A piece from the Modern Farmer analyzes the curious contradiction: consumers strongly support humane treatment of animals (cage free eggs, grass fed beef, larger spaces for livestock) but when they go shopping they still buy the conventional and, often, much cheaper variety. California is an interesting example where consumers have voted in favor of bigger cages for hens but 85% of consumers continue to buy conventional eggs , often from out of state. The eggs from other states are cheaper and the egg industry in California is being undermined because of the law that sought to promote animal welfare.
So why does the voter behave differently from the shopper? Perhaps its because the idea is appealing and people want to do the right thing, but when faced with budget constraints the decision making process works in a different way. There are of course, many consumers who will pay more but that is a small proportion.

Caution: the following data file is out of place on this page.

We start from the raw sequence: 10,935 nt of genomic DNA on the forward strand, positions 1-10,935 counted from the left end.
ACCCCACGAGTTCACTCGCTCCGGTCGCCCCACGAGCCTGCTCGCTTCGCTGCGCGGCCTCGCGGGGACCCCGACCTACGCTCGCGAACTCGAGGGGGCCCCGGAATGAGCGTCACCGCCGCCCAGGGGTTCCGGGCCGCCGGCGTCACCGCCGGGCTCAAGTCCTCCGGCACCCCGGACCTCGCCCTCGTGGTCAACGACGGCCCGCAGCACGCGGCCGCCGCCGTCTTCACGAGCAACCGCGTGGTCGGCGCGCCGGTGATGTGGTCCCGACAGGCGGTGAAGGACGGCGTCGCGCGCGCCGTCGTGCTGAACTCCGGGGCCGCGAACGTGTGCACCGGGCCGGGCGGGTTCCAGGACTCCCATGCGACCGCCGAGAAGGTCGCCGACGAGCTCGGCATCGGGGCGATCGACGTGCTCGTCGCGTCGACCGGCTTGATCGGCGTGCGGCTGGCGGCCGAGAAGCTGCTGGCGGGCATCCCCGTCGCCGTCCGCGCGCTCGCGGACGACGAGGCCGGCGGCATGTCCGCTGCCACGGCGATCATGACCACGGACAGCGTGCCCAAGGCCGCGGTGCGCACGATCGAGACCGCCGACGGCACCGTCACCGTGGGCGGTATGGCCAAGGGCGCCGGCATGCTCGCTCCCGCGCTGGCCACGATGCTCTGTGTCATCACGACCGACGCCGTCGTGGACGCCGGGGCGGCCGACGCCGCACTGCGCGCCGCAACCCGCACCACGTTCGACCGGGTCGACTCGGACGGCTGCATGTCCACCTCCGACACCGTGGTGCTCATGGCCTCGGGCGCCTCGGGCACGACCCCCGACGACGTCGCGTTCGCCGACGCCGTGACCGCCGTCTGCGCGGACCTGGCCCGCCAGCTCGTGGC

This story made me think about the labeling issue again: the consumer is reading the “cage free” or “organic” label but ultimately decides based on the resources available. So how important are labels anyway? From the producers’ perspective, being forced to make large investments to satisfy legal requirements which are then not valued at the market, or even cause losses, seems unfair. Even for the supporters of animal welfare, the labels have little value: both “organic” and “cage free” eggs allow for “beak cutting and forced moulting”, that doesn’t sound all that great from the hen’s point of view, does it?
Still, the “happy eggs equal healthier you” idea has gained traction: Panera, Starbucks and McDonald’s are all moving to cage free eggs by 2020. Will this mean higher prices for the consumer? Will that determine where we eat? It will be interesting to see what happens.
(Image Courtesy: “Smiley and Angry Egg” by winnond; freedigitalphotos.net)